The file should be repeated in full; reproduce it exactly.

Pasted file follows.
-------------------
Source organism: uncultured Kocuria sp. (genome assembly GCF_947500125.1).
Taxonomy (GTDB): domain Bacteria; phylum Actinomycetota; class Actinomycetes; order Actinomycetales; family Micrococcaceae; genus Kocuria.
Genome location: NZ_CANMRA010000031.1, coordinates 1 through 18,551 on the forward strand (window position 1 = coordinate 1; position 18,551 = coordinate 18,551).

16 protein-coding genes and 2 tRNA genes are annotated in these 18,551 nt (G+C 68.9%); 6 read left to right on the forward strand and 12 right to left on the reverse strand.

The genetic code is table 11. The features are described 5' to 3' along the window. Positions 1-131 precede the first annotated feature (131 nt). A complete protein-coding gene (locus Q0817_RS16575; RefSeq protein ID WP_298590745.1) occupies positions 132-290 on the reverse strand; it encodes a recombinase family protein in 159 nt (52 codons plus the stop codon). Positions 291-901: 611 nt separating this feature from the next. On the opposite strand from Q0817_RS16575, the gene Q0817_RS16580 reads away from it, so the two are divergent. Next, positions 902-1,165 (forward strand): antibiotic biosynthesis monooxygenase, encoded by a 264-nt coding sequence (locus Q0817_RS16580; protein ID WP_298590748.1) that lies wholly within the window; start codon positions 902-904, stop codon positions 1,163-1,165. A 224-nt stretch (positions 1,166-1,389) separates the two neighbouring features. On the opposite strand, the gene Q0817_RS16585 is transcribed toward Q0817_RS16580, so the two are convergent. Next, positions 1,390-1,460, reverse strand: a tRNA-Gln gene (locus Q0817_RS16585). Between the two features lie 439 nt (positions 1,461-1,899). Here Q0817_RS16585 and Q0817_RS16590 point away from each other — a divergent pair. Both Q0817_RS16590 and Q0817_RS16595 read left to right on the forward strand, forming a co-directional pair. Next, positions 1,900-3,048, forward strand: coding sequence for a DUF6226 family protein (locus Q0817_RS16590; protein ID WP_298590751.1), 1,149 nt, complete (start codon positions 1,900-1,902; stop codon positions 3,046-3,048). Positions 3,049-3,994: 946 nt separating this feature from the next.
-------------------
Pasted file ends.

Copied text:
Source organism: uncultured Kocuria sp. (genome assembly GCF_947500125.1).
Taxonomy (GTDB): domain Bacteria; phylum Actinomycetota; class Actinomycetes; order Actinomycetales; family Micrococcaceae; genus Kocuria.
Genome location: NZ_CANMRA010000031.1, coordinates 1 through 18,551 on the forward strand (window position 1 = coordinate 1; position 18,551 = coordinate 18,551).

16 protein-coding genes and 2 tRNA genes are annotated in these 18,551 nt (G+C 68.9%); 6 read left to right on the forward strand and 12 right to left on the reverse strand.

The genetic code is table 11. The features are described 5' to 3' along the window. Positions 1-131 precede the first annotated feature (131 nt). A complete protein-coding gene (locus Q0817_RS16575; RefSeq protein ID WP_298590745.1) occupies positions 132-290 on the reverse strand; it encodes a recombinase family protein in 159 nt (52 codons plus the stop codon). Positions 291-901: 611 nt separating this feature from the next. On the opposite strand from Q0817_RS16575, the gene Q0817_RS16580 reads away from it, so the two are divergent. Next, positions 902-1,165 (forward strand): antibiotic biosynthesis monooxygenase, encoded by a 264-nt coding sequence (locus Q0817_RS16580; protein ID WP_298590748.1) that lies wholly within the window; start codon positions 902-904, stop codon positions 1,163-1,165. A 224-nt stretch (positions 1,166-1,389) separates the two neighbouring features. On the opposite strand, the gene Q0817_RS16585 is transcribed toward Q0817_RS16580, so the two are convergent. Next, positions 1,390-1,460, reverse strand: a tRNA-Gln gene (locus Q0817_RS16585). Between the two features lie 439 nt (positions 1,461-1,899). Here Q0817_RS16585 and Q0817_RS16590 point away from each other — a divergent pair. Both Q0817_RS16590 and Q0817_RS16595 read left to right on the forward strand, forming a co-directional pair. Next, positions 1,900-3,048, forward strand: coding sequence for a DUF6226 family protein (locus Q0817_RS16590; protein ID WP_298590751.1), 1,149 nt, complete (start codon positions 1,900-1,902; stop codon positions 3,046-3,048). Positions 3,049-3,994: 946 nt separating this feature from the next.